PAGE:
by Will Lloyd
Thursday, 20
October 2022
Debate
15:20

Mock growth all you like, but on that point Liz Truss was right

Ten growthless years have left our island nation in trouble
by Will Lloyd
Credit: Getty

The speech was as short as Liz Truss’s tenure as Prime Minister. More of a gobbet, a bit, a punchline. Impaled by rising mortgage rates, and her decision to employ Jacob Rees-Mogg as some sort of nightclub heavy last night, Truss resigned from a job she was never fit to hold.

We can expect the Conservative Party to flee from everything Truss set out in the last 45 days. It does not matter whether it is book writer Penny Mordaunt, Rishi I told you so Sunak, shy Winston Churchill fan Boris Johnson, or alleged unity candidate Ben Wallace who takes over. None of them will go near the Truss agenda. It will be buried underground like radioactive waste.

The difficulty here is that Liz Truss was… right… about growth. Ten growth-less years have left our island as Tokyo hitched uneasily to Romania. She wanted to overhaul planning laws. She wanted to lean into Britain’s strengths. These do not involve exporting physical things, romanticising the North and the regions, real ale, and living, as some commentators have suggested, a “Hobbiton” existence post-Brexit. Without growth Hobbiton goes out of business.

Our strengths, as they almost always have been, are centred on London. On financial and professional companies, and on the frictionless ease of conducting business in a world megacity. Could these strengths be parleyed into an economy that grows 2.5% a year? That is an open question. Perhaps crisis, not growth is the new baseline. But after Truss we may never find out.

There will be talk of a return to pragmatism in coming days. The next Tory leader may return to the popular 2019 manifesto — earthily concerned with ‘real people’ in ‘real places’, ‘sensible economic management’ as Neil O’Brien put it earlier today, and new jobs (probably in the public sector) and infrastructure in regional Britain.

None of that is pragmatism. It is the false hope that economic reality and the weight of every century in which this country has been dominated by the South-East of England can be overturned. It cannot, and it won’t be. The ‘pragmatists’ will fail — alongside every other attempt to make the British economy ‘fairer’ that has tried and failed in the last quarter-century.

Truss goes down in history as a bizarre footnote. A Thatcher-larping fantasist whose medicine critically maimed the patient she was supposed to be caring for. Her cabinet was a joke, her policies were unsubtle, and she ended up rejected by the markets she spent her life worshipping. But that does not mean her diagnosis for the patient was wrong.

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Stephen Walsh
Stephen Walsh
1 month ago

The “pragmatists” took fright because the 10 year Gilt rate hit 4.6%, when inflation is running at 10%. The “pragmatists” have left Britain with sclerotic public services, crumbling infrastructure, unaffordable Net Zero targets, and a pensions time bomb, funded by one of the least competitive tax systems in the OECD (now made worse by Jeremy Hunt), and by unsustainable deficit. The “pragmatists” have left us with a financial system which apparently cannot cope with higher interest rates, even when these are required to respond to rampant inflation, and an asset bubble. “Pragmatists” like Neil O’Brien locked us down for 18 months, funded by borrowing and Quantitative Easing, and are surprised by inflation, economic contraction, healthcare backlogs, and lower educational attainment. So much easier to blame the EU, or Brexit, for home grown failures.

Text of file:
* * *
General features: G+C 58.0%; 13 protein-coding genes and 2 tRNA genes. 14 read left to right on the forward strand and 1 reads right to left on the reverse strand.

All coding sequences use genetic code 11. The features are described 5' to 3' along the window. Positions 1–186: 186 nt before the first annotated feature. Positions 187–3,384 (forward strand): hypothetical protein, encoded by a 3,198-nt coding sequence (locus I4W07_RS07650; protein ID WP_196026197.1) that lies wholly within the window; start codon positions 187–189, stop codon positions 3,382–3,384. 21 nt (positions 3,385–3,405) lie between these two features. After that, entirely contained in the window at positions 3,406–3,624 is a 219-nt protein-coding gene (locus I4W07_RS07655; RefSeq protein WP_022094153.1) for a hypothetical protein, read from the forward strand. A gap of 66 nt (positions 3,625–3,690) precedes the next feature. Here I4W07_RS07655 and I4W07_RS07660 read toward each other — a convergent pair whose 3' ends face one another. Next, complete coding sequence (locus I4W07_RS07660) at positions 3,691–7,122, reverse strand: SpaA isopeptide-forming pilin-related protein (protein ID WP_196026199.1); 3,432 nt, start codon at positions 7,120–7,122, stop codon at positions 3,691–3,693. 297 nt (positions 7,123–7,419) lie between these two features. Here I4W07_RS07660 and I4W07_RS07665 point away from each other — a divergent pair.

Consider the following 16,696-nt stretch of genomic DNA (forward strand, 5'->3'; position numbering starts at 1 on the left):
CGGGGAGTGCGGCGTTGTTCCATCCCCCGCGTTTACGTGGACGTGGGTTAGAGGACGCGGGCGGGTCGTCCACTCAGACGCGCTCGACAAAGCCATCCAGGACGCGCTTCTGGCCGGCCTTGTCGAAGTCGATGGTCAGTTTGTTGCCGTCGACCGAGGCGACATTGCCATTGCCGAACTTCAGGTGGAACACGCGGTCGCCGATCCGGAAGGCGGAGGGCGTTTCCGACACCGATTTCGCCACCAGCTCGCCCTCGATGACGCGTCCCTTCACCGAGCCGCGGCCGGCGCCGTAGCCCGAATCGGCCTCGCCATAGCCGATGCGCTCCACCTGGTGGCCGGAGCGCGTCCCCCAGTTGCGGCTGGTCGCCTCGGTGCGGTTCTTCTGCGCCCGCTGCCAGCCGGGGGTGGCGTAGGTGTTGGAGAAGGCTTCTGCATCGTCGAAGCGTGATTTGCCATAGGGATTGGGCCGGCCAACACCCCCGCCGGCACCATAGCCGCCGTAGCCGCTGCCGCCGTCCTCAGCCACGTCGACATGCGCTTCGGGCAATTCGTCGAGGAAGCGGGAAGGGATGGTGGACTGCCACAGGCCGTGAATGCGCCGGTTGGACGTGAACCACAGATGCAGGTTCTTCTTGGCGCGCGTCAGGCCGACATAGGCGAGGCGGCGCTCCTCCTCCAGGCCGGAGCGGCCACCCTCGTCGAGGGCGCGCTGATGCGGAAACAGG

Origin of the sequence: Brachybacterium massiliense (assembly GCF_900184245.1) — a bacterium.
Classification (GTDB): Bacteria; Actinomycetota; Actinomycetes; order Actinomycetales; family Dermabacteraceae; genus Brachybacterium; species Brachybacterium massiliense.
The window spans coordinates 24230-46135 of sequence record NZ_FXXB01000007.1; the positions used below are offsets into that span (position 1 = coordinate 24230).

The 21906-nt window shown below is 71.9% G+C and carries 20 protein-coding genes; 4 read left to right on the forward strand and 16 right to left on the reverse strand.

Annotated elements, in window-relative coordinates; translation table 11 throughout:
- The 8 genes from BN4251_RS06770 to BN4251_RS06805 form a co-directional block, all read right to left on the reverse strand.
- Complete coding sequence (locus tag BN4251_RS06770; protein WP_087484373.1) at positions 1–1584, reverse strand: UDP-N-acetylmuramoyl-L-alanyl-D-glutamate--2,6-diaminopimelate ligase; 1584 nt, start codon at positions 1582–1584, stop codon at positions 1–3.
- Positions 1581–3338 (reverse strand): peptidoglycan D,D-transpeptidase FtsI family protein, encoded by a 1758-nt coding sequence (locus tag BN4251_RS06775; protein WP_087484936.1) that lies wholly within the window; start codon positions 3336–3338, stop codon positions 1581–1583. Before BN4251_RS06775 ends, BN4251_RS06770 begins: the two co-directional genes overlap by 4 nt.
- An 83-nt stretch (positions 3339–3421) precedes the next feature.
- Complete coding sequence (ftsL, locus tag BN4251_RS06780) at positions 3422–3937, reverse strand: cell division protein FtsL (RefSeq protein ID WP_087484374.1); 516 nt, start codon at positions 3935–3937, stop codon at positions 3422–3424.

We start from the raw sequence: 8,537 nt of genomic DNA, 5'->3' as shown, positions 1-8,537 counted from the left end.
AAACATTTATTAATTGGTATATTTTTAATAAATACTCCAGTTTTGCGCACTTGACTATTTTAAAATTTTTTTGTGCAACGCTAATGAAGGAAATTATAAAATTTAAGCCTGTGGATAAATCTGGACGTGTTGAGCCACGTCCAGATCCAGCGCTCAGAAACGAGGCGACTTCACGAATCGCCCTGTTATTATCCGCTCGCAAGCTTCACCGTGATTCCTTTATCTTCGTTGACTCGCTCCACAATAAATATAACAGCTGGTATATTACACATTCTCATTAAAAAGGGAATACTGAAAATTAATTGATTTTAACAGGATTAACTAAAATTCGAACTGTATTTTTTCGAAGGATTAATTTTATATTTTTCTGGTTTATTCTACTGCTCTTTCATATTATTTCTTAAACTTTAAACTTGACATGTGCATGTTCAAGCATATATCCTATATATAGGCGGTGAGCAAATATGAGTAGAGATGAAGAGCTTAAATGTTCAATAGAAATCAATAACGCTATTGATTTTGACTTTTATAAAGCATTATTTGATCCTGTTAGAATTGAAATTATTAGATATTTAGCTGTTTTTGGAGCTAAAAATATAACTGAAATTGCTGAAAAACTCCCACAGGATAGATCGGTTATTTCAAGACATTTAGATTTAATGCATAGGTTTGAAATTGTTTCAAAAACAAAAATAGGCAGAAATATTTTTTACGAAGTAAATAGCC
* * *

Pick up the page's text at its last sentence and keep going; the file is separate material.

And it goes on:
Last edited 1 month ago by Stephen Walshe
Aaron James
Aaron James
1 month ago
Reply to  Stephen Walsh

It is ALL Boris – he drove the stake into the economies heart as a total coward (saw how catching covid broke him, he saw death and found he was a utter coward so came out of hospital a wrecked spirit)

He forced Lockdowns- got the print presses just smoking hot to fund that Insane program – gave the Pharma/bio industrial complex a blank checkbook – he allowed every kind of corruption – he had the MSM lie, and lie, and lie, he doubled the wealth of the most wealthy – he acted like a third world dictator, wile skimming off Billions for who ever was the hand in his sockpuppet self…

Then he was broken, corrupt, and 100% owned – he got into the Ukraine conflict KNOWING it will destroy Europe and UK, and the world.

When you send Billions of high tech weapons, impost huge economic sanctions against the nation who controls your VITAL Energy Supply —–WELL WTF do you expect???? Biden and Boris did this TO Destroy the world for the Great Reset – and to become very wealthy – and make their globalist friends filthy rich.

Tuss is just a Boris person – she agrees with every crime against humanity and UK he committed. Truss needed to go – every last corrupt swine who wanted to get into the Ukraine conflict, which was not our business – and the results were know before – every one of them should be thrown out. They killed your pensions and savings, and will cause a global famine and depression. F the lot of them!

Aaron James
Aaron James
1 month ago
Reply to  Aaron James